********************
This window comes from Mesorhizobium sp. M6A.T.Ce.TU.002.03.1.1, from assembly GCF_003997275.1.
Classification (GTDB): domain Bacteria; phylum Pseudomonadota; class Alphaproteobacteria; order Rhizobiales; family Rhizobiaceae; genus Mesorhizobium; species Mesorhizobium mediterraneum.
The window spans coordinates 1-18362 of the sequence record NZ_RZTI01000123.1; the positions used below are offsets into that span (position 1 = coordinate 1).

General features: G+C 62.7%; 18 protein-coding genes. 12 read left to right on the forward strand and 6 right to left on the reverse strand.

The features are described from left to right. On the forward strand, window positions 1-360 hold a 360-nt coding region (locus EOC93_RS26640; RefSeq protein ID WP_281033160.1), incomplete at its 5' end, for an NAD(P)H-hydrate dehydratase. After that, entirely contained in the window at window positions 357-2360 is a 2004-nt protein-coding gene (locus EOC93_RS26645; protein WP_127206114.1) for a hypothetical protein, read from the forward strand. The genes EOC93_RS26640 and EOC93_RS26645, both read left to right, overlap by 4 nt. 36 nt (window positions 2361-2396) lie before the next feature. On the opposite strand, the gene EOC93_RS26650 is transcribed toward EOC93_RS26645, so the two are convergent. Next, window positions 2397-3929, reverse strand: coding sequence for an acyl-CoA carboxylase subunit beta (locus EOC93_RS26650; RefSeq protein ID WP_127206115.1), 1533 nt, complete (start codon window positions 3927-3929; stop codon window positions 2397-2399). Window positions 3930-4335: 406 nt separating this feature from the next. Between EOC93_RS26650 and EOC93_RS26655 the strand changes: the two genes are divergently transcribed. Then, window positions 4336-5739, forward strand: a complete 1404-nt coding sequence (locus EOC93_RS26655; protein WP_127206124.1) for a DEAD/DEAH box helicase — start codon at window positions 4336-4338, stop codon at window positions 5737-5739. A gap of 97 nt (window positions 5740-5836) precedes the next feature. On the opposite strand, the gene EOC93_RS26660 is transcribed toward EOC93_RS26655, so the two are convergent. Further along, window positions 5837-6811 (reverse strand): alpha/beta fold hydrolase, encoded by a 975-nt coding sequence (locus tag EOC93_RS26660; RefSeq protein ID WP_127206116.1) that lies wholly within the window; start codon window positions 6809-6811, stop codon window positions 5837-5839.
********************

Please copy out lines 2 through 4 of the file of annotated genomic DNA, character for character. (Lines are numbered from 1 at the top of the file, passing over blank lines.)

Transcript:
Classification (GTDB): domain Bacteria; phylum Pseudomonadota; class Alphaproteobacteria; order Rhizobiales; family Rhizobiaceae; genus Mesorhizobium; species Mesorhizobium mediterraneum.
The window spans coordinates 1-18362 of the sequence record NZ_RZTI01000123.1; the positions used below are offsets into that span (position 1 = coordinate 1).

General features: G+C 62.7%; 18 protein-coding genes. 12 read left to right on the forward strand and 6 right to left on the reverse strand.